standardization, from the Diccionario de autoridades (Real
Academia Española, 1726))

XI Modern Peninsular Spanish (literary renditions and
authentic samples of spoken and journalistic Spanish:
Escenas matritenses (Ramón de Mesonero Romanos, 1837); the
speech of a Madrid housewife (1979); newspaper report of
visit to Spain of King Hassan of Morroco (1989); selection
of Andalusian maid bemoaning her lot (Gazpacho andaluz,
Carlos Arniches, 1902))

XII Latin America (including a brief general introduction
to Andalusian features in Latin American Spanish. Texts
include a love letter from Mexico (1689); selection on the
guacho from Martín Fierro (José Hernández, Argentina,
1872); Montaña adentro (Marta Brunet, Chile, 1923); on the
streets of Mexico City from Los olvidados (Luis Buñuel,
Mexico, 1951))

XIII US Spanish (a helpful daughter (20th c.); the Spanish
of US teenagers (late 20th c.))

XIV Judeo-Spanish (text from pre-war Macedonia, early 20th
c.); Judeo-Spanish as a worldwide language (Aki
Yerushalayim, late 20th c.))

XV Caló (the Apostles' Creed in The Zincali (George Borrow,
1843; literary rendition from El ruedo ibérico: Viva mi
dueño (Ramón del Valle-Inclán, 1928))

XVI The African connection (rendition of two negros
praising the Virgin (Sor Juana Inés de la Cruz, 1676); the
Spanish of Equatorial Guinea (late 20th c.))

XVII Creoles and contact vernaculars (story about going to
market in Papiamento (early 20th c.); a Filipina's dream in
Ermitaño, a Spanish contact vernacular of the Philippines,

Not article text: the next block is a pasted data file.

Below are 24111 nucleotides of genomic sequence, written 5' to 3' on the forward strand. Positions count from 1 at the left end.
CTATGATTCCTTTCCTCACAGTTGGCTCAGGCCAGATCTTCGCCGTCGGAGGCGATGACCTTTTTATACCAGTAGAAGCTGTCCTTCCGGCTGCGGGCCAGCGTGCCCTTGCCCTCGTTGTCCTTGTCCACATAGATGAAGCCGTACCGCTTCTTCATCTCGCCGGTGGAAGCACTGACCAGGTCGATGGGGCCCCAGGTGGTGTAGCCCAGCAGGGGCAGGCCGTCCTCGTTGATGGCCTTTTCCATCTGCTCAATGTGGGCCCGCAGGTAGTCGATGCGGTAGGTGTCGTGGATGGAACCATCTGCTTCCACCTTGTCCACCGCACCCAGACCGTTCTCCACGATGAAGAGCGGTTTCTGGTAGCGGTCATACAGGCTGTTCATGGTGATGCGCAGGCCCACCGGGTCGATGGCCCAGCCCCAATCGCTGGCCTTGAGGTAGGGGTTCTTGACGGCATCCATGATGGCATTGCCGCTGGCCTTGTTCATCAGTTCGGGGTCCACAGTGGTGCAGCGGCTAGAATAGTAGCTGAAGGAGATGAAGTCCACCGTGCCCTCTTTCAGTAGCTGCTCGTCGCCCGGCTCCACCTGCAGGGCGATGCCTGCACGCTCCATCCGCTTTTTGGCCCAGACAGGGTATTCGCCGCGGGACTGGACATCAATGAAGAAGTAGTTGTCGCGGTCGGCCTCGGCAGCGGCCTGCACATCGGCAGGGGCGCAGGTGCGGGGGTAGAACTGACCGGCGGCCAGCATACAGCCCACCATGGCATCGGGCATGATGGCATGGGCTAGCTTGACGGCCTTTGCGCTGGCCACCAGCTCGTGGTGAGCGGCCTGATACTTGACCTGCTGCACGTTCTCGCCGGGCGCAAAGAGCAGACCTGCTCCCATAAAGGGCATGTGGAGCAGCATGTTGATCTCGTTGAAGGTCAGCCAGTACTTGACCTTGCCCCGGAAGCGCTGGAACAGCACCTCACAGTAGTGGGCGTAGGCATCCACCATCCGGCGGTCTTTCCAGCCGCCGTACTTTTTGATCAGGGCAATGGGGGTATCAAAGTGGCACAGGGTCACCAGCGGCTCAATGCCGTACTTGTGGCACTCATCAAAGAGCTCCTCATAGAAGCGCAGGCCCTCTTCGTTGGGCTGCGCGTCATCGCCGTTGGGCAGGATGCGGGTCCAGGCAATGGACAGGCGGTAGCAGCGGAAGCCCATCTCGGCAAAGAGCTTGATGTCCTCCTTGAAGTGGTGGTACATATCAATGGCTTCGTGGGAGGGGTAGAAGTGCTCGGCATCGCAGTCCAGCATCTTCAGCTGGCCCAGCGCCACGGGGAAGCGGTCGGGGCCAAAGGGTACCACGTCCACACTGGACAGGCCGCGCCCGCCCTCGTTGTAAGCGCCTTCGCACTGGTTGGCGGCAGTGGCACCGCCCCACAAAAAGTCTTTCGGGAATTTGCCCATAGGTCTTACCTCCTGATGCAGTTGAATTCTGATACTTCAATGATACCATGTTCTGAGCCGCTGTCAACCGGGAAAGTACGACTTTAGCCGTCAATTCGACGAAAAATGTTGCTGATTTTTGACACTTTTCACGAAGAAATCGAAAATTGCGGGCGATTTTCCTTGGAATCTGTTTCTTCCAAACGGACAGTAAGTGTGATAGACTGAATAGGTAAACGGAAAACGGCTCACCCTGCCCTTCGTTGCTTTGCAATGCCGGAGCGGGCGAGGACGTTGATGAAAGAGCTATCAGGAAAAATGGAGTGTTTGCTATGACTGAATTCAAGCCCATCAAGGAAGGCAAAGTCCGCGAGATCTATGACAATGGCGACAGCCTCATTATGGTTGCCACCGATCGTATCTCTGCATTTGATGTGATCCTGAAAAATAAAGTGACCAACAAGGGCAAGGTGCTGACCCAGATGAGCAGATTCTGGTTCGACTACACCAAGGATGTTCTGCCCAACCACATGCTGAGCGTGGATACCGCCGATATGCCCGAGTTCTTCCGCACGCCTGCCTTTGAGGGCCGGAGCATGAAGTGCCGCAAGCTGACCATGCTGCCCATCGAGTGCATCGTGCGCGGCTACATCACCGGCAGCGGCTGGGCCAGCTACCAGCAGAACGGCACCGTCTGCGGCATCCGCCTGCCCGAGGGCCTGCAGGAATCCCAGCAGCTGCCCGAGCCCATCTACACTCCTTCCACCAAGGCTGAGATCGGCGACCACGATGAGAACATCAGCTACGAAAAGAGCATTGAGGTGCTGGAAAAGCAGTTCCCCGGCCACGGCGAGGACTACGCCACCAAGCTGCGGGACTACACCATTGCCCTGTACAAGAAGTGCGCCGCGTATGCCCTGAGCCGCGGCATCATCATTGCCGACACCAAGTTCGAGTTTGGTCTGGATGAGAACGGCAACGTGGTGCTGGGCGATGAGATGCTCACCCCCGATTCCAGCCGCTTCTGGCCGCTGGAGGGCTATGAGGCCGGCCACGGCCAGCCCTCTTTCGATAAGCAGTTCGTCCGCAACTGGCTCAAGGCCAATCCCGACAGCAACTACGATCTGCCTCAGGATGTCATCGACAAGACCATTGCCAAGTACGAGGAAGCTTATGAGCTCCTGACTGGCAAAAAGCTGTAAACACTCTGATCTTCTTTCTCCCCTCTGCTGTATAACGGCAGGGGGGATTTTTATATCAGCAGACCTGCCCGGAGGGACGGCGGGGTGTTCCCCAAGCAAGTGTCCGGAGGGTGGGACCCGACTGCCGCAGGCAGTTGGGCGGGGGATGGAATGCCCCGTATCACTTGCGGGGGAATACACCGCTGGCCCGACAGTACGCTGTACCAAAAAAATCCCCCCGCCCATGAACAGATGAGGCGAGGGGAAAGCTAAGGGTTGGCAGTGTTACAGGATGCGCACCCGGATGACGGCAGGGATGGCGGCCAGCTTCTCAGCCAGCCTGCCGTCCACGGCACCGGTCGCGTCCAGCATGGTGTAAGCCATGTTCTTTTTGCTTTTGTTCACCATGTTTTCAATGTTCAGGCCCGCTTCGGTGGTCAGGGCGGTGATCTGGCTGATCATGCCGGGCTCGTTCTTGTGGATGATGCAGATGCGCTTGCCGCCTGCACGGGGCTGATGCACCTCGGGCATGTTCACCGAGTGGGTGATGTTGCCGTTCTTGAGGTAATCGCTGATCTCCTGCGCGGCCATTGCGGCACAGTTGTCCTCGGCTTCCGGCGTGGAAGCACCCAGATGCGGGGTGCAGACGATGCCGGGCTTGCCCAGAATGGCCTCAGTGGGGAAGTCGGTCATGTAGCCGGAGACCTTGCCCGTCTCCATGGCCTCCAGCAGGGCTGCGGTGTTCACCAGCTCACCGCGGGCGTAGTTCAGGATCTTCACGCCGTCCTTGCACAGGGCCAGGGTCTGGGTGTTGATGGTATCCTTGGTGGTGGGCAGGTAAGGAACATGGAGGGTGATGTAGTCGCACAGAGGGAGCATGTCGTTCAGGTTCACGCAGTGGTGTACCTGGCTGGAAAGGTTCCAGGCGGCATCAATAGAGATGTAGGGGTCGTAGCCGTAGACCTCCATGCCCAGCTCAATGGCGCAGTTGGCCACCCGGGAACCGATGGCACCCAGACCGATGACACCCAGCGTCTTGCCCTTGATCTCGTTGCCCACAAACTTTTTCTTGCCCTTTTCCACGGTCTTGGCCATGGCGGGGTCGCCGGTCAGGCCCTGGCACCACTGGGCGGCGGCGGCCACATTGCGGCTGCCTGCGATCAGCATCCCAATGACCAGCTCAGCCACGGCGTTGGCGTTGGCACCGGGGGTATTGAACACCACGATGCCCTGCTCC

Keypoints (262-297; 36 such entries, which when appropriate
refer to related Keypoints: adverbs; the 'b/v' merger; the
case-system of Latin; clitic pronoun position; conditional
sentences; consonant groups; the definite article;
demonstratives; the f>h change; final -e; future and
conditional; future stems; the future subjunctive; gender;
the imperfect endings in Old Castilian; learned and
popular, semilearned and semipopular; lenition; 'mismo';
monosyllabic verb forms; palatalization; the passive; the
perfect; periphrastic verb forms; 'personal' 'a'; personal
pronouns; the pluperfect of Old Castilian; 'por' and
'para'; possessives; preterite stems; the reflexive;
relatives; 'ser' and 'estar'; the sibilants of Old
Castilian; stress; vocabulary - changes in meaning; vowels)

Glossary of linguistic terms (includes references to

Bibliography (with starred entries indicating that the text
is a standard reference and is recommended as a basic
reading list for students of the subject)

Index of topics (excluding Keypoints, but one wonders why)

Index of words (Arabic, Basque, Catalan, Dutch, English,
French, Gascon, Germanic, Greek, Italian, Judeo-Spanish,
Latin, Mozarabic, Nahuatl, Occitan, Portuguese, Romanian,
Spanish (including caló, bozal and creole forms - but one
wonders why these are listed under separate (sub)entries)),
Tagalog, Turkish and Welsh)

As stated above, this is a wonderful book that collects
many significant documents in Spanish (linguistic) history,
and treats them in a systematic and thorough manner. Each
text is given a general introduction and commentary,
followed by suggestions for further reading. The text
itself comes next, then its English translation, and then
detailed comments on various features of the text (with